It might be more useful to look at the market in terms of "personal transportation" rather than just a car though, and then you get to the idea that subscribing to a car service that provides a good enough quality service (you use your app to call an autonomous car when you need one) at a much lower cost than buying and owning a car is the truly disruptive innovation.
  • edited November -1

    What do you think it costs you to fill your battery from zero range to maximum range? It's not as cheap as you might think. You may assume that there is a 20 percent loss in converting from AC to DC and DC to AC. Who is your utility provider and what do they charge per KWh during the time that you charge?
  • edited November -1
    a while
  • edited November -1
    @compchat : It costs me about $0.09 per kWh to charge overnight (PGE EV-A rate), or about $0.03 per mile. A gas car that gets 20MPG at $2/gallon costs about $0.10 per mile.
  • edited November -1
    +1 @Chunky. Perhaps that is partly why CA is the EV capital of the country.

    Here in CT, electricity costs more, gas costs less, and ICE get better mileage.
  • edited November -1
    @tes : I used 20MPG because that is about what my Acura TL got driving around town (closer to 18), and that is a majority of my driving. Gas is more than $2/gallon here. I don't pay much attention, but I think it is about $2.50 for regular unleaded, maybe a bit less.

    Even if the costs were the same, the convenience is worth it. It seems like every other time I have to go somewhere and need to take our other car (Acura MDX) I have to stop and get gas first. It used to just be a part of life, and now it seems like an incredible pain in the you know what. Once you get used to charging at home, you realize how inconvenient it is to have to get gas.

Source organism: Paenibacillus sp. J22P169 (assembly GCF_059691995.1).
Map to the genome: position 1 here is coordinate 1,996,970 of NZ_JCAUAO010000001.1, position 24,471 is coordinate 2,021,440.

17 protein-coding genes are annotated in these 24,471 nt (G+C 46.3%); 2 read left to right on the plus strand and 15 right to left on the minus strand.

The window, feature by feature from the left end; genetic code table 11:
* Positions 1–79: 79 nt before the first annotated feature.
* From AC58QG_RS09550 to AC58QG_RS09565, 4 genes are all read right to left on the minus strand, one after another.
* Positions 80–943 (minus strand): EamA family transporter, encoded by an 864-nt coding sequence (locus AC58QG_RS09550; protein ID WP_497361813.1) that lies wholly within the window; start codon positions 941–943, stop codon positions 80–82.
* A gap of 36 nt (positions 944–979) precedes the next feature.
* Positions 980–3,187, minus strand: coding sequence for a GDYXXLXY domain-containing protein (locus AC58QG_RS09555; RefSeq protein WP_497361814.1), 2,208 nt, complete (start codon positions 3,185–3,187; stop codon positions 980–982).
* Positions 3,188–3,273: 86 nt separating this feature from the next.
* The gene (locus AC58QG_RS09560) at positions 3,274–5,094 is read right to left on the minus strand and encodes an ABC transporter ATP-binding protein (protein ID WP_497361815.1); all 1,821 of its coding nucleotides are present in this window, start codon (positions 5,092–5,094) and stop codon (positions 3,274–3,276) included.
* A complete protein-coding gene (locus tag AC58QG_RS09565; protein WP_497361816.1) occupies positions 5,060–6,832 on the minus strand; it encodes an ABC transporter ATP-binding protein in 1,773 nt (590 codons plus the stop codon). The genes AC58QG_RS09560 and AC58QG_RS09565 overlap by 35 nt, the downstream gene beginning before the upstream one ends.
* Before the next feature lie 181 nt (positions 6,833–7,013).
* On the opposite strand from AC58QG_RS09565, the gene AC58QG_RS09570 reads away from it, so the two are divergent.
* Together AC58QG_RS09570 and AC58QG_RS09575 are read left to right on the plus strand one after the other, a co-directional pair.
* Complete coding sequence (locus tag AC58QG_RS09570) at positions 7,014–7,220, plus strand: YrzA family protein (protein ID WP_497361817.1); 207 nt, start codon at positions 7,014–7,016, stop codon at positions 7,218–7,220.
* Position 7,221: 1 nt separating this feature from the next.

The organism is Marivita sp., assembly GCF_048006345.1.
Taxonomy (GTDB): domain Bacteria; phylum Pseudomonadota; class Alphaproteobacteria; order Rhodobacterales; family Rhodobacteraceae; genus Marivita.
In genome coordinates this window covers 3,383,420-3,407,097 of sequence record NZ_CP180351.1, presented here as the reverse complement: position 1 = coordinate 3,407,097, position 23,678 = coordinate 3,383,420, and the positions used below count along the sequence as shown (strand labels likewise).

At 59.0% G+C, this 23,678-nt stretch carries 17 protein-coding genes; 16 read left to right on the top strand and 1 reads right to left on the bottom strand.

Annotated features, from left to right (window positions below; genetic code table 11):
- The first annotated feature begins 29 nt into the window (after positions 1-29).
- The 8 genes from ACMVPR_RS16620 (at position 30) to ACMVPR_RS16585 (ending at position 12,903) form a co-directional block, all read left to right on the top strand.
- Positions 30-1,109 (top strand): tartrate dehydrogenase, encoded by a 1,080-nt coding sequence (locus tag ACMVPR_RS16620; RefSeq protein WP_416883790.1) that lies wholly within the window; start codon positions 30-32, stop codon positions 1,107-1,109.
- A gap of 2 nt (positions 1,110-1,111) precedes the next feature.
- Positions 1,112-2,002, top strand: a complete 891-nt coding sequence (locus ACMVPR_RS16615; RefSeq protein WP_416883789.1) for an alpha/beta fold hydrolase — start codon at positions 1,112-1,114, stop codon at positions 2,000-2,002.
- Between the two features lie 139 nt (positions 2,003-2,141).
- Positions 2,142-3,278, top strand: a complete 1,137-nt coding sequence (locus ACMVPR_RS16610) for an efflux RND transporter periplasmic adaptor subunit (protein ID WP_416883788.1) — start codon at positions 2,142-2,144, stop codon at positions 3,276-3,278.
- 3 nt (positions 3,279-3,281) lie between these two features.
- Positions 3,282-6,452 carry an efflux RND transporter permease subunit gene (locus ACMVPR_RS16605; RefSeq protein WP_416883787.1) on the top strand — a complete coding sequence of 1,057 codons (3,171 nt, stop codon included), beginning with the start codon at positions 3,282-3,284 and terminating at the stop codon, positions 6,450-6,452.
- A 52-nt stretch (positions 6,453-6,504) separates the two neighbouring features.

I used to live in a condo right next to some train tracks. Lived there for 3 years and the trains didn't bother me at all. Then I bought a house somewhere quiet, and while waiting for escrow to close, the sound of the train started driving me nuts. I couldn't wait to get out of that place. That's the closest I can think of to the experience of gas stations vs charging at home.
  • edited November -1
    SoCal: Regular dino fluid $2.70/gal. EV off peak SCE rate ~$.12/kWh.

    EV is still far cheaper. As a rough benchmark, multiply your electric rate per kWh, multiply by 10. If that is less than the price of gasoline in your area, EV is cheaper.
  • edited November -1
    Sorry - forgot the smiley... Even with the more stringent CA emissions, I think mpg is pretty much the same everywhere.

    The efficiency/economics of ICE vs EV improves in cold weather, since the heat from the ICE normally wasted is used for heating the cabin while EV has to expend additional electricity to heat the cabin and battery.

    Agree about the convenience, and also add in the driving experience. EV driving is MUCH better than ICE driving - quiet, smooth, powerful.

    Using the "multiply by 10 rule" in CT is about the same. $.17/kWh and $1.70 gas.
  • edited November -1
    The disruption started in June 2012 when the MS came out.
  • edited November -1
    @compchat: What does it cost you?
  • edited October 2019
    I predict in 5-10 years the 2nd hand value of ICE cars will plummet.
    End of road travel CO2 emissions.